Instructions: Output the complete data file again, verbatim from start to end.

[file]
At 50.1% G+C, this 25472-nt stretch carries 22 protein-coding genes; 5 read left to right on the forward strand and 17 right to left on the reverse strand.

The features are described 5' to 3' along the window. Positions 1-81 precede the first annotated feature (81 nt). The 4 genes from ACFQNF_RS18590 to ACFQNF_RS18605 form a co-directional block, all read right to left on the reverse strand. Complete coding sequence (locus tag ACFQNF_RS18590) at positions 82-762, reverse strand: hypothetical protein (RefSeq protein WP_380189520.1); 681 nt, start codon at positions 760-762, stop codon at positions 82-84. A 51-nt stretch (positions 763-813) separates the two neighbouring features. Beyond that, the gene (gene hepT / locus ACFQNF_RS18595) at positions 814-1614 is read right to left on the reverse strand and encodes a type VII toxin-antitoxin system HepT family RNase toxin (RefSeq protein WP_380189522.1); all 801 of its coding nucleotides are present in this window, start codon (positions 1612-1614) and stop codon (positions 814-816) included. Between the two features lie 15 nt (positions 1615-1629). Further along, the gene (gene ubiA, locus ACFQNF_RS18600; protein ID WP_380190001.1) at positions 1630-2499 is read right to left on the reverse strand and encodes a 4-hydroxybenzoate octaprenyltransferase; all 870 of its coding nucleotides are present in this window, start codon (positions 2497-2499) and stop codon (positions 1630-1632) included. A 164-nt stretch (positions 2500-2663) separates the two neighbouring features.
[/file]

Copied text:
At 50.1% G+C, this 25472-nt stretch carries 22 protein-coding genes; 5 read left to right on the forward strand and 17 right to left on the reverse strand.

The features are described 5' to 3' along the window. Positions 1-81 precede the first annotated feature (81 nt). The 4 genes from ACFQNF_RS18590 to ACFQNF_RS18605 form a co-directional block, all read right to left on the reverse strand. Complete coding sequence (locus tag ACFQNF_RS18590) at positions 82-762, reverse strand: hypothetical protein (RefSeq protein WP_380189520.1); 681 nt, start codon at positions 760-762, stop codon at positions 82-84. A 51-nt stretch (positions 763-813) separates the two neighbouring features. Beyond that, the gene (gene hepT / locus ACFQNF_RS18595) at positions 814-1614 is read right to left on the reverse strand and encodes a type VII toxin-antitoxin system HepT family RNase toxin (RefSeq protein WP_380189522.1); all 801 of its coding nucleotides are present in this window, start codon (positions 1612-1614) and stop codon (positions 814-816) included. Between the two features lie 15 nt (positions 1615-1629). Further along, the gene (gene ubiA, locus ACFQNF_RS18600; protein ID WP_380190001.1) at positions 1630-2499 is read right to left on the reverse strand and encodes a 4-hydroxybenzoate octaprenyltransferase; all 870 of its coding nucleotides are present in this window, start codon (positions 2497-2499) and stop codon (positions 1630-1632) included. A 164-nt stretch (positions 2500-2663) separates the two neighbouring features.